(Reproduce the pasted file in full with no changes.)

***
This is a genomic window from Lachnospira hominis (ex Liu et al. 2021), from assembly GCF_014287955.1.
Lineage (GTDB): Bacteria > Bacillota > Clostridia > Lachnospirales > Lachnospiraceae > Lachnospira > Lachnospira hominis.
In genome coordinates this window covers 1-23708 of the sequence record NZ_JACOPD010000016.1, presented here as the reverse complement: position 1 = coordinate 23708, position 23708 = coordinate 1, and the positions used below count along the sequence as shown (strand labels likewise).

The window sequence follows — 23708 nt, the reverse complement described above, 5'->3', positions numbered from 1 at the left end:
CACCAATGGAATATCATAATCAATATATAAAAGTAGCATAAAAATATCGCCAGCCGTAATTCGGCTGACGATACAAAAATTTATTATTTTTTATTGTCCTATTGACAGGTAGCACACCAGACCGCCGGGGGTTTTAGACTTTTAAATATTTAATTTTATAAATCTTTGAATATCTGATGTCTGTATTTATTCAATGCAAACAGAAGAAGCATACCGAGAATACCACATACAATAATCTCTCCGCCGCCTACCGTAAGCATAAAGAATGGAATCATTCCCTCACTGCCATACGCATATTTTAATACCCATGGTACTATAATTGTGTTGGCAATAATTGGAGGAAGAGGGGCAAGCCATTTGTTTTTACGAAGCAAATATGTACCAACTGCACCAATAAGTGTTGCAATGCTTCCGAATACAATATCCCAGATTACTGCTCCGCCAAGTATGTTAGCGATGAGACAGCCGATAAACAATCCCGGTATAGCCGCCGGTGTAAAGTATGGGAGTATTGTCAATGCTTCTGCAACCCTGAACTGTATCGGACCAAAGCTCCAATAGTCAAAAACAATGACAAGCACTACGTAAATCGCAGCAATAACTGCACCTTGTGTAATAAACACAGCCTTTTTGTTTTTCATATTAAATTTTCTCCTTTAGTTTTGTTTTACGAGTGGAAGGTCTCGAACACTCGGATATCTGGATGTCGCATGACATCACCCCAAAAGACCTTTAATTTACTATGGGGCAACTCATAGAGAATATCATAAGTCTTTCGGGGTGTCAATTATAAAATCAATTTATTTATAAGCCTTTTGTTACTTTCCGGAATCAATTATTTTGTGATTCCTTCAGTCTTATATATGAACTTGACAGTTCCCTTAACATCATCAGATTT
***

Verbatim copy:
This is a genomic window from Lachnospira hominis (ex Liu et al. 2021), from assembly GCF_014287955.1.
Lineage (GTDB): Bacteria > Bacillota > Clostridia > Lachnospirales > Lachnospiraceae > Lachnospira > Lachnospira hominis.
In genome coordinates this window covers 1-23708 of the sequence record NZ_JACOPD010000016.1, presented here as the reverse complement: position 1 = coordinate 23708, position 23708 = coordinate 1, and the positions used below count along the sequence as shown (strand labels likewise).

The window sequence follows — 23708 nt, the reverse complement described above, 5'->3', positions numbered from 1 at the left end:
CACCAATGGAATATCATAATCAATATATAAAAGTAGCATAAAAATATCGCCAGCCGTAATTCGGCTGACGATACAAAAATTTATTATTTTTTATTGTCCTATTGACAGGTAGCACACCAGACCGCCGGGGGTTTTAGACTTTTAAATATTTAATTTTATAAATCTTTGAATATCTGATGTCTGTATTTATTCAATGCAAACAGAAGAAGCATACCGAGAATACCACATACAATAATCTCTCCGCCGCCTACCGTAAGCATAAAGAATGGAATCATTCCCTCACTGCCATACGCATATTTTAATACCCATGGTACTATAATTGTGTTGGCAATAATTGGAGGAAGAGGGGCAAGCCATTTGTTTTTACGAAGCAAATATGTACCAACTGCACCAATAAGTGTTGCAATGCTTCCGAATACAATATCCCAGATTACTGCTCCGCCAAGTATGTTAGCGATGAGACAGCCGATAAACAATCCCGGTATAGCCGCCGGTGTAAAGTATGGGAGTATTGTCAATGCTTCTGCAACCCTGAACTGTATCGGACCAAAGCTCCAATAGTCAAAAACAATGACAAGCACTACGTAAATCGCAGCAATAACTGCACCTTGTGTAATAAACACAGCCTTTTTGTTTTTCATATTAAATTTTCTCCTTTAGTTTTGTTTTACGAGTGGAAGGTCTCGAACACTCGGATATCTGGATGTCGCATGACATCACCCCAAAAGACCTTTAATTTACTATGGGGCAACTCATAGAGAATATCATAAGTCTTTCGGGGTGTCAATTATAAAATCAATTTATTTATAAGCCTTTTGTTACTTTCCGGAATCAATTATTTTGTGATTCCTTCAGTCTTATATATGAACTTGACAGTTCCCTTAACATCATCAGATTT